This is a painful story to relate. A few years ago I was one of four speakers at a conference of engineers. It happened to come at a time of huge stress. I was juggling too many balls - speaker, coach, writer, director and Dad. The night before the event I hadn’t slept properly for weeks and then I decided to join one of my fellow speakers for a few drinks which became a lot more drinks. I didn’t sleep.
I was helping a government NGO get their training presentations up to a decent standard so that the learning, which was honestly of national importance (even if the nation might not agree) was consistent, understood and acted on.
The brief? “We’d like them to be more energetic, more confident, funnier - just better.”
Unfortunately, the presentations were written by another team who had micro-managed them to death. Literally every second was accounted for. “12.41 – slide 27 – bullet point four…. “ - that sort thing.
Why jokes matter
“The most viewed TED speakers deliver on average one joke per minute in their keynote speeches. The best deliver two jokes per minute.” Jeremy Donovan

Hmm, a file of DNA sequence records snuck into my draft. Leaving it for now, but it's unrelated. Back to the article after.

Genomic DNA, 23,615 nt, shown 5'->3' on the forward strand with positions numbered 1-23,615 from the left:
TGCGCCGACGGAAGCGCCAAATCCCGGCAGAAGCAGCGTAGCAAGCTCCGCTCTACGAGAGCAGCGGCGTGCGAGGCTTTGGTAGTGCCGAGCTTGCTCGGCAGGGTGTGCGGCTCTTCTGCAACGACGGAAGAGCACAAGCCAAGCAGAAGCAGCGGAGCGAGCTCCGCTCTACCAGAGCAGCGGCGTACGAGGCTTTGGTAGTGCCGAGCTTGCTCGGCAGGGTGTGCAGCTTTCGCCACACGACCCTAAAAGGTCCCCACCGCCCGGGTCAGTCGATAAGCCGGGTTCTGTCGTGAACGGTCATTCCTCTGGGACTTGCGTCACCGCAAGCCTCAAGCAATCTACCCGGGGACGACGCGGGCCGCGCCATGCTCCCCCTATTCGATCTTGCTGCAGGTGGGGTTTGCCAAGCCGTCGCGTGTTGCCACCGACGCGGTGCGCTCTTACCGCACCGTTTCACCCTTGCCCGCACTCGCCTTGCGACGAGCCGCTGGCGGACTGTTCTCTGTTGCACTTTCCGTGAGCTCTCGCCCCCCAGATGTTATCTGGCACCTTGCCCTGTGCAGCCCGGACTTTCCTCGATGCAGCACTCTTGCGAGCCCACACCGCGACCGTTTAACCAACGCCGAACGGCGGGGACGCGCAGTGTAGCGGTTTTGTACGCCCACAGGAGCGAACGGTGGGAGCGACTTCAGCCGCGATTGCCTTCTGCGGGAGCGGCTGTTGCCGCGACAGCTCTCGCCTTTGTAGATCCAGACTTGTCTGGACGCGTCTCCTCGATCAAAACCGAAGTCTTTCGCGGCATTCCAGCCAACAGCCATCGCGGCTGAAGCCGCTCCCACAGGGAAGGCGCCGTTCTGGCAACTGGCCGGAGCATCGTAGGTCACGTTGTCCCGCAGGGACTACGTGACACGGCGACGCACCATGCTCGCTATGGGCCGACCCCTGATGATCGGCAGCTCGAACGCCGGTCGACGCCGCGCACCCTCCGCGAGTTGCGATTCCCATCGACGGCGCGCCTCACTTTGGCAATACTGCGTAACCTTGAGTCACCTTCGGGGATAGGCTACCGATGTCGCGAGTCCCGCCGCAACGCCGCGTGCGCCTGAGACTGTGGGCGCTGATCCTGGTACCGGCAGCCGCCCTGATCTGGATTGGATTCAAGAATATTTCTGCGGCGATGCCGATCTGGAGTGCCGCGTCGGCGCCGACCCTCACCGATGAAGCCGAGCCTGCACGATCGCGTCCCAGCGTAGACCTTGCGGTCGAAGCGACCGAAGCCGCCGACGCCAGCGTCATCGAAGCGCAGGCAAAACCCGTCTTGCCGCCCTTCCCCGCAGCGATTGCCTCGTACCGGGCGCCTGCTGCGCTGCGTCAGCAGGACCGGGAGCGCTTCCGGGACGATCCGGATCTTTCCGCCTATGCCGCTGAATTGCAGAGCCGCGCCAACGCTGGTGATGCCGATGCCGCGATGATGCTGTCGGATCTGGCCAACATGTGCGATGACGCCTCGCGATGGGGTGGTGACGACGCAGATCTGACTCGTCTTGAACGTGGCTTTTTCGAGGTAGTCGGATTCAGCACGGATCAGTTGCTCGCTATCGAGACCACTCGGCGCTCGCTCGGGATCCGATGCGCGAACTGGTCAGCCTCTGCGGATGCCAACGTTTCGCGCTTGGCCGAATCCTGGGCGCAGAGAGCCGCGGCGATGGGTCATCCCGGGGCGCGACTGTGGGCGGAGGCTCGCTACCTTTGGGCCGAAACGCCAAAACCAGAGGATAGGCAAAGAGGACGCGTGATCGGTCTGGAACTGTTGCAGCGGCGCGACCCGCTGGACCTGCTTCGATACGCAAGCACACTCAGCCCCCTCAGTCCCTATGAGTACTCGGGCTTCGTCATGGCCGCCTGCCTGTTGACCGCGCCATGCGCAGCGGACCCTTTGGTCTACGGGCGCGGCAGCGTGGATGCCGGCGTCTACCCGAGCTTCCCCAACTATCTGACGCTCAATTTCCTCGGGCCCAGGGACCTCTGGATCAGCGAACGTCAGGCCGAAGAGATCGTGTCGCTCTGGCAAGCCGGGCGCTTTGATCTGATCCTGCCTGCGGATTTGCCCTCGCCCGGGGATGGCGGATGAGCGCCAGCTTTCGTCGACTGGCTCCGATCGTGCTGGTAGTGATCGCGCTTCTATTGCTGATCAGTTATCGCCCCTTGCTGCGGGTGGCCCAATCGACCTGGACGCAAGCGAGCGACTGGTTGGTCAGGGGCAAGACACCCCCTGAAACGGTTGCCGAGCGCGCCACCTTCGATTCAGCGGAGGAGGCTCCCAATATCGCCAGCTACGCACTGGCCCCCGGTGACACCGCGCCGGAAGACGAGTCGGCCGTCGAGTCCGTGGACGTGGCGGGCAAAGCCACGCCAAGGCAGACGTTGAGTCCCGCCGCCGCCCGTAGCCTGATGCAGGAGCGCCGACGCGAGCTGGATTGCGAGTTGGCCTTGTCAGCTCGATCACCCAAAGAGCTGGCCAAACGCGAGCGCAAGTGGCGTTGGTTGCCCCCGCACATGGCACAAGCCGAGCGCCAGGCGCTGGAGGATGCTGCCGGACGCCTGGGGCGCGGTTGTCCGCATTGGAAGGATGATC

“The most viewed TED speakers deliver on average one joke per minute in their keynote speeches. The best deliver two jokes per minute.” Jeremey Donovan, ‘How to Deliver a TED talk’
A great speaker does not need to be famous (although it helps), they do not need to have conquered Everest in a kayak while singing the entire score of Sound of Music (but again it will help), however, more than anything their speech needs:
- To entertain and amuse – a bit like a stand-up
I remember the early Golden Nuggets cereal adverts. It featured Klondike Pete an Appalachian old-timer miner who’d shout, “Thar’s gold in them there hills!”
“We had a conference last month. 50 of us flew in.” A row of bankers turned to the Whistle-blower at the end of the line. “Two days of PowerPoint presentations. On the first day, after about 10 minutes, as another slide came up I thought, ‘I’ve got two more days of this, how do I cope!?’ Then I said to myself, ‘I’ll put a smile on my face, stare in the direction of the presenter, and think happy thoughts.’ So that’s what I did. I didn't listen to a single word… for two whole days.”
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